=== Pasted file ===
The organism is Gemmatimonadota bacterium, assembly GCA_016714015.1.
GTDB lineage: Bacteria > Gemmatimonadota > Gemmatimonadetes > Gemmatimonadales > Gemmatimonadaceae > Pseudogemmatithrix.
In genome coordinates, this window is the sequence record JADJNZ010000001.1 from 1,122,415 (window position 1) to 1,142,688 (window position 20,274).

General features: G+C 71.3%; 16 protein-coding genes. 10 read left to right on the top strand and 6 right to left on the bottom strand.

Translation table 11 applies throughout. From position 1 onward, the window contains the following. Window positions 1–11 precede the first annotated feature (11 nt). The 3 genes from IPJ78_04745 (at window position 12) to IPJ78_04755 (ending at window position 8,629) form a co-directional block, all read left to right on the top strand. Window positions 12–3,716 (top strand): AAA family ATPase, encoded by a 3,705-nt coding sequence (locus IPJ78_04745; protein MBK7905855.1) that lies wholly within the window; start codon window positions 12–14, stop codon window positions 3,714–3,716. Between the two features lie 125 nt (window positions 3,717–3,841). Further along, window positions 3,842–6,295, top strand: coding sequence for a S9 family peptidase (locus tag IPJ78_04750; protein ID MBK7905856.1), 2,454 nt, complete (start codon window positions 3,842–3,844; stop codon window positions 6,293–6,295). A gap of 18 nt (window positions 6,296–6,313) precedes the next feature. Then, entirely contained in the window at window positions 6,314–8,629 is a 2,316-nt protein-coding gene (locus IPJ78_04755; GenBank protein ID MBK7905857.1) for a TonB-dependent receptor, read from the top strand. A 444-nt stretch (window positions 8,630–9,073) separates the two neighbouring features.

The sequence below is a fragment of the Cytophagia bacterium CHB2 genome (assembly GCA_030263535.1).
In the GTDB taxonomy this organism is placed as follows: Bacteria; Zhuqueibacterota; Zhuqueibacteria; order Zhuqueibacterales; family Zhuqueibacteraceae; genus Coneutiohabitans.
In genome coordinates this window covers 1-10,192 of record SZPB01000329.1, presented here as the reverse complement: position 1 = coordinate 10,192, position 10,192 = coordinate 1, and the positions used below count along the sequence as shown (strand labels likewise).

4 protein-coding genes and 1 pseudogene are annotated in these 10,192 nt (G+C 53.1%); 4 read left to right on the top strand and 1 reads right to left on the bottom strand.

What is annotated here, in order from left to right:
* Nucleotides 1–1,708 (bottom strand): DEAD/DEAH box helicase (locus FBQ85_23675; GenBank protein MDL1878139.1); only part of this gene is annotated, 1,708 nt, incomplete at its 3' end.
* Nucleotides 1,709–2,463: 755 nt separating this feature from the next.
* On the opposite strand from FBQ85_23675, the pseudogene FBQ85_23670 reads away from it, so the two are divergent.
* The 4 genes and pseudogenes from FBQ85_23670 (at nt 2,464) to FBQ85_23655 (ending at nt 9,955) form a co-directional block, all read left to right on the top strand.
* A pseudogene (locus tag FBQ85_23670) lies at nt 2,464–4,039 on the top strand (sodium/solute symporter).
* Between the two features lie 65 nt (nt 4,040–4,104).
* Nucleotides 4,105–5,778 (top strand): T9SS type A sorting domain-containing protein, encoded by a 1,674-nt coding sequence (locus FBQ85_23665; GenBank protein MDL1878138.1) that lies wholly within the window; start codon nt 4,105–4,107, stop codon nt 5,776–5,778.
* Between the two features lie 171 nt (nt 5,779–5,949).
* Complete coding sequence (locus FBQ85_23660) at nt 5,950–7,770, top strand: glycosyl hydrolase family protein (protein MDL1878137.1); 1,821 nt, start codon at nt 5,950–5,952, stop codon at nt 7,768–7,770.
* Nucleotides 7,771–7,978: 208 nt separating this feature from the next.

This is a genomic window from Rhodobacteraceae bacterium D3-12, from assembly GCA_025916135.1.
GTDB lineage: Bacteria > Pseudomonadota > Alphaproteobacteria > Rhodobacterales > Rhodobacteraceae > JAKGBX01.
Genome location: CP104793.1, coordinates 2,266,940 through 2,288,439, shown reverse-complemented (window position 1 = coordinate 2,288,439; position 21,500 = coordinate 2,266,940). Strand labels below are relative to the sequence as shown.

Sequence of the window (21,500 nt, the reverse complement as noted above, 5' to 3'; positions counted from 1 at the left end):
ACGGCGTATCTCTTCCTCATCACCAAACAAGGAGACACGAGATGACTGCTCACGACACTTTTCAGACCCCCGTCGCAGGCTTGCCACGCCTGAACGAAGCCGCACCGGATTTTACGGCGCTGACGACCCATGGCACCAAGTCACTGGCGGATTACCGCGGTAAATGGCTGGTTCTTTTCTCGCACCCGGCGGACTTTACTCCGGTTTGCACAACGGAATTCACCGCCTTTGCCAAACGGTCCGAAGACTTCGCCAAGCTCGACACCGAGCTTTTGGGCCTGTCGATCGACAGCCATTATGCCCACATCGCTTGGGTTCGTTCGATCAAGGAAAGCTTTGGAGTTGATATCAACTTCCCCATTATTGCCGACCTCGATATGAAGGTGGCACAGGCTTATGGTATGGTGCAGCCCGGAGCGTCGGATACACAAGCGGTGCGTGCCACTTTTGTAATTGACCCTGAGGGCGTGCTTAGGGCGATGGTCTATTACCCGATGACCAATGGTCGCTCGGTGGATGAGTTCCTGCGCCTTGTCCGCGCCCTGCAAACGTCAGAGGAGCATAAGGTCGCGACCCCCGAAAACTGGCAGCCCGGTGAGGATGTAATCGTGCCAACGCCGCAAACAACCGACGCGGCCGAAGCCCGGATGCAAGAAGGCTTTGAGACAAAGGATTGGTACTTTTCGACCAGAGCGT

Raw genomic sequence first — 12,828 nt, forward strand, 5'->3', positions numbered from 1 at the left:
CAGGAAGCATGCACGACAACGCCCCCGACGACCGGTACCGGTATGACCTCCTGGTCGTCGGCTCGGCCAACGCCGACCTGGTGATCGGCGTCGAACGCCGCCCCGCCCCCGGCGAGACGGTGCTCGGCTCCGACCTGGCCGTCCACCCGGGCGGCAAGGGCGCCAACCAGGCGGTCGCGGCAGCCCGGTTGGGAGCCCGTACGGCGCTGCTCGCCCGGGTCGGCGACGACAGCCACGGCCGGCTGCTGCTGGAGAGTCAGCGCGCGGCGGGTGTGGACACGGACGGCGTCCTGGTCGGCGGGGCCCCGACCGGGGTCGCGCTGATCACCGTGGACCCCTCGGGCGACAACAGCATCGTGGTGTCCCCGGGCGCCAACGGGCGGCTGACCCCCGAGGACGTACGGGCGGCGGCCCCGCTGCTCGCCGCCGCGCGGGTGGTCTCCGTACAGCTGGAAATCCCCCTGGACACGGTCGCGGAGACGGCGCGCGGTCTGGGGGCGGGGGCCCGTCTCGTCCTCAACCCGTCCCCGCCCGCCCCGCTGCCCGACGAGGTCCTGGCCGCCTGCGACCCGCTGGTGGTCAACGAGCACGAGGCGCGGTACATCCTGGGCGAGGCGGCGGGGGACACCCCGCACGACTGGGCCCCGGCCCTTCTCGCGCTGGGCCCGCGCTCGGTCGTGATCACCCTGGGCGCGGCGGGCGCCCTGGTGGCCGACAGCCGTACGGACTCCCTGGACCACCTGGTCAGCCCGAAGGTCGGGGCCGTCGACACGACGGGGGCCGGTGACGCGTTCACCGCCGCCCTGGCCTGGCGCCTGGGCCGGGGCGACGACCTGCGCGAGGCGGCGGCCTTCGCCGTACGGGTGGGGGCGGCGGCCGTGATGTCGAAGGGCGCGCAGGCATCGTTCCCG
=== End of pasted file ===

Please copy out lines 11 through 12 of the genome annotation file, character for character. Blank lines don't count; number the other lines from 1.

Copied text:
* Nucleotides 1–1,708 (bottom strand): DEAD/DEAH box helicase (locus FBQ85_23675; GenBank protein MDL1878139.1); only part of this gene is annotated, 1,708 nt, incomplete at its 3' end.
* Nucleotides 1,709–2,463: 755 nt separating this feature from the next.